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Optical imaging of individual biomolecules in densely packed clusters

Abstract

Recent advances in fluorescence super-resolution microscopy have allowed subcellular features and synthetic nanostructures down to 10–20 nm in size to be imaged. However, the direct optical observation of individual molecular targets (5 nm) in a densely packed biomolecular cluster remains a challenge. Here, we show that such discrete molecular imaging is possible using DNA-PAINT (points accumulation for imaging in nanoscale topography)—a super-resolution fluorescence microscopy technique that exploits programmable transient oligonucleotide hybridization—on synthetic DNA nanostructures. We examined the effects of a high photon count, high blinking statistics and an appropriate blinking duty cycle on imaging quality, and developed a software-based drift correction method that achieves <1 nm residual drift (root mean squared) over hours. This allowed us to image a densely packed triangular lattice pattern with 5 nm point-to-point distance and to analyse the DNA origami structural offset with ångström-level precision (2 Å) from single-molecule studies. By combining the approach with multiplexed exchange-PAINT imaging, we further demonstrated an optical nanodisplay with 5 × 5 nm pixel size and three distinct colours with <1 nm cross-channel registration accuracy.

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Figure 1: Principle and requirements of DMI.
Figure 2: Systematic characterization of the blinking requirements and optimization of the DNA-PAINT imaging quality.
Figure 3: Principle and performance of DNA nanostructure templated drift correction.
Figure 4: Systematic quality analysis of 5 nm grid super-resolution image.
Figure 5: Discrete molecular imaging of 5 nm grid structure.
Figure 6: Discrete molecular imaging with complex patterns and multiplexed visualization.

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Acknowledgements

We thank M. Avendaño, J. Wöhrstein, F. Schüder, G. Church, W. Shih, D. Zhang, S. Agasti, E. Winfree and P. Rothemund for helpful discussions, and C. Myhrvold, N. Liu, W. Sun, X. Chen, F. Vigneault and H. Tang for helpful comments on the manuscript. This work is supported by a National Institutes of Health (NIH) Director's New Innovator Award (1DP2OD007292), an NIH Transformative Research Award (1R01EB018659), an NIH grant (5R21HD072481), an Office of Naval Research (ONR) Young Investigator Program Award (N000141110914), ONR grants (N000141010827 and N000141310593), a National Science Foundation (NSF) Faculty Early Career Development Award (CCF1054898), an NSF grant (CCF1162459) and a Wyss Institute for Biologically Engineering Faculty Startup Fund to P.Y. M.D. acknowledges support from the HHMI International Predoctoral Fellowship. R.J. acknowledges support from the Alexander von Humboldt-Foundation through a Feodor-Lynen Fellowship.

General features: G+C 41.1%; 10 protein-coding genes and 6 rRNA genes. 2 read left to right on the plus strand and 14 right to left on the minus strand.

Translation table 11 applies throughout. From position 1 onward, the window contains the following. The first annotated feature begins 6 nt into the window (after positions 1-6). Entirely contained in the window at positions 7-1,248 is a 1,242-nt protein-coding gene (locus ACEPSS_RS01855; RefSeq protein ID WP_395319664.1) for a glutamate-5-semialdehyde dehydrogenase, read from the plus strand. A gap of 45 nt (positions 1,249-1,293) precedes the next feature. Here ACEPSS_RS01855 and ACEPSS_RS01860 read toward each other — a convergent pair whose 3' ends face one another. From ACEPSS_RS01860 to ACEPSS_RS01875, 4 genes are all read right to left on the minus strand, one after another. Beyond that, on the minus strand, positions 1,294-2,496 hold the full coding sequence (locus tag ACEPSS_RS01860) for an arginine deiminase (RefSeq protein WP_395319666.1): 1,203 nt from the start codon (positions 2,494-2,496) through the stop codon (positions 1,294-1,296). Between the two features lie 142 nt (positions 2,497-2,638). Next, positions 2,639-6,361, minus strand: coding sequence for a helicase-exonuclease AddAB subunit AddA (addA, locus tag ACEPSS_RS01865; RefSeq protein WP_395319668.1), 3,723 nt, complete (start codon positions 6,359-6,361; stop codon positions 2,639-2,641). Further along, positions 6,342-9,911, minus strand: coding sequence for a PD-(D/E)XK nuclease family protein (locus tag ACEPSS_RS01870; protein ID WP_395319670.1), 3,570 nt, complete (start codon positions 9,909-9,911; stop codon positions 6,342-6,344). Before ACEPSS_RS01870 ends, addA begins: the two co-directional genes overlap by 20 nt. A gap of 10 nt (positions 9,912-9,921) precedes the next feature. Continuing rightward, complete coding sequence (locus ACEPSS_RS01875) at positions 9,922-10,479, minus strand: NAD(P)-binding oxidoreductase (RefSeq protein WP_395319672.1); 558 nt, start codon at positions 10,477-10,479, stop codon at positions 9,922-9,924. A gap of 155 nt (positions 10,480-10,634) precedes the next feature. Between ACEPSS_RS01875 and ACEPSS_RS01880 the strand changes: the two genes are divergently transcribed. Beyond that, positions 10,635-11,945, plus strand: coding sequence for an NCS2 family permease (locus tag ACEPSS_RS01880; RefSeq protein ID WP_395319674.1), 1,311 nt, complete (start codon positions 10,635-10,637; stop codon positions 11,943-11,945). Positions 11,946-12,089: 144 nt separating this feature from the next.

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Contributions

M.D. conceived of and designed the study, designed and performed the experiments, developed the software, analysed the data and wrote the manuscript. R.J. conceived of and designed the study, interpreted the data and critiqued the manuscript. P.Y. conceived of, designed and supervised the study, interpreted the data and wrote the manuscript. All authors reviewed and approved the manuscript.

Corresponding author

Correspondence to Peng Yin.

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Competing interests

The authors have filed a patent application. P.Y. and R.J. are co-founders of Ultivue, Inc., a start-up company with interests in commercializing the reported technology.

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Dai, M., Jungmann, R. & Yin, P. Optical imaging of individual biomolecules in densely packed clusters. Nature Nanotech 11, 798–807 (2016). https://doi.org/10.1038/nnano.2016.95

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